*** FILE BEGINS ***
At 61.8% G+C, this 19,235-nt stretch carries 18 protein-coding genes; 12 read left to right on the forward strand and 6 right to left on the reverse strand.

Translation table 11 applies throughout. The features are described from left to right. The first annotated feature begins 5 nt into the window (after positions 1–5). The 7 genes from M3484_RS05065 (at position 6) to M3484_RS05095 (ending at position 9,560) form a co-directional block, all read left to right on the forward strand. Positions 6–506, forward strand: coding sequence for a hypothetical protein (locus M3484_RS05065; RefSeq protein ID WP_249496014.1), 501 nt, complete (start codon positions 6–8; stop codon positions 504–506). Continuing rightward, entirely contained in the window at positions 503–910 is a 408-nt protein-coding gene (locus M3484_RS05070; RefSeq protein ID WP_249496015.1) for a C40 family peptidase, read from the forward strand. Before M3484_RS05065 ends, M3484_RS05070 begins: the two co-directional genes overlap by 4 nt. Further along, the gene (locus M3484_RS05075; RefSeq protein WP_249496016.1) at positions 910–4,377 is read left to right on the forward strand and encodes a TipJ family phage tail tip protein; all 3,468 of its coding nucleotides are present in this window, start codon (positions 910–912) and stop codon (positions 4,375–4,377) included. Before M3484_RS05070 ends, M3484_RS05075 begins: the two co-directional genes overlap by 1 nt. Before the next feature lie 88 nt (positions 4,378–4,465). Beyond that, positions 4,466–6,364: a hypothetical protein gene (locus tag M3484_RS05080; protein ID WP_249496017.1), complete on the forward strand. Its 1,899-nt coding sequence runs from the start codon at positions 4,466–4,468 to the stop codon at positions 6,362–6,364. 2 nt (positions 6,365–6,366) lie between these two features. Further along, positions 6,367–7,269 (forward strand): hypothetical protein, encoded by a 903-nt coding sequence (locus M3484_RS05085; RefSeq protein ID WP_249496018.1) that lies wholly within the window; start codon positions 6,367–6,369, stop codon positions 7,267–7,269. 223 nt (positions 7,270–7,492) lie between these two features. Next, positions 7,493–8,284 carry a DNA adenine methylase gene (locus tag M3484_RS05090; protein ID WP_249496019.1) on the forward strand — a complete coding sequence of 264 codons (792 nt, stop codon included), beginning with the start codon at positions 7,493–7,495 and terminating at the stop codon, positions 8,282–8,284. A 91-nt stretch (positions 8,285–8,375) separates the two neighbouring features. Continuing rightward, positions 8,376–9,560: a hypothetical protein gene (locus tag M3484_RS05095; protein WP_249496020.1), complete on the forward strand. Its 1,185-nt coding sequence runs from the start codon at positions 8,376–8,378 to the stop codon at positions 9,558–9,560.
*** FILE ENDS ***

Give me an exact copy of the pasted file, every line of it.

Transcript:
At 61.8% G+C, this 19,235-nt stretch carries 18 protein-coding genes; 12 read left to right on the forward strand and 6 right to left on the reverse strand.

Translation table 11 applies throughout. The features are described from left to right. The first annotated feature begins 5 nt into the window (after positions 1–5). The 7 genes from M3484_RS05065 (at position 6) to M3484_RS05095 (ending at position 9,560) form a co-directional block, all read left to right on the forward strand. Positions 6–506, forward strand: coding sequence for a hypothetical protein (locus M3484_RS05065; RefSeq protein ID WP_249496014.1), 501 nt, complete (start codon positions 6–8; stop codon positions 504–506). Continuing rightward, entirely contained in the window at positions 503–910 is a 408-nt protein-coding gene (locus M3484_RS05070; RefSeq protein ID WP_249496015.1) for a C40 family peptidase, read from the forward strand. Before M3484_RS05065 ends, M3484_RS05070 begins: the two co-directional genes overlap by 4 nt. Further along, the gene (locus M3484_RS05075; RefSeq protein WP_249496016.1) at positions 910–4,377 is read left to right on the forward strand and encodes a TipJ family phage tail tip protein; all 3,468 of its coding nucleotides are present in this window, start codon (positions 910–912) and stop codon (positions 4,375–4,377) included. Before M3484_RS05070 ends, M3484_RS05075 begins: the two co-directional genes overlap by 1 nt. Before the next feature lie 88 nt (positions 4,378–4,465). Beyond that, positions 4,466–6,364: a hypothetical protein gene (locus tag M3484_RS05080; protein ID WP_249496017.1), complete on the forward strand. Its 1,899-nt coding sequence runs from the start codon at positions 4,466–4,468 to the stop codon at positions 6,362–6,364. 2 nt (positions 6,365–6,366) lie between these two features. Further along, positions 6,367–7,269 (forward strand): hypothetical protein, encoded by a 903-nt coding sequence (locus M3484_RS05085; RefSeq protein ID WP_249496018.1) that lies wholly within the window; start codon positions 6,367–6,369, stop codon positions 7,267–7,269. 223 nt (positions 7,270–7,492) lie between these two features. Next, positions 7,493–8,284 carry a DNA adenine methylase gene (locus tag M3484_RS05090; protein ID WP_249496019.1) on the forward strand — a complete coding sequence of 264 codons (792 nt, stop codon included), beginning with the start codon at positions 7,493–7,495 and terminating at the stop codon, positions 8,282–8,284. A 91-nt stretch (positions 8,285–8,375) separates the two neighbouring features. Continuing rightward, positions 8,376–9,560: a hypothetical protein gene (locus tag M3484_RS05095; protein WP_249496020.1), complete on the forward strand. Its 1,185-nt coding sequence runs from the start codon at positions 8,376–8,378 to the stop codon at positions 9,558–9,560.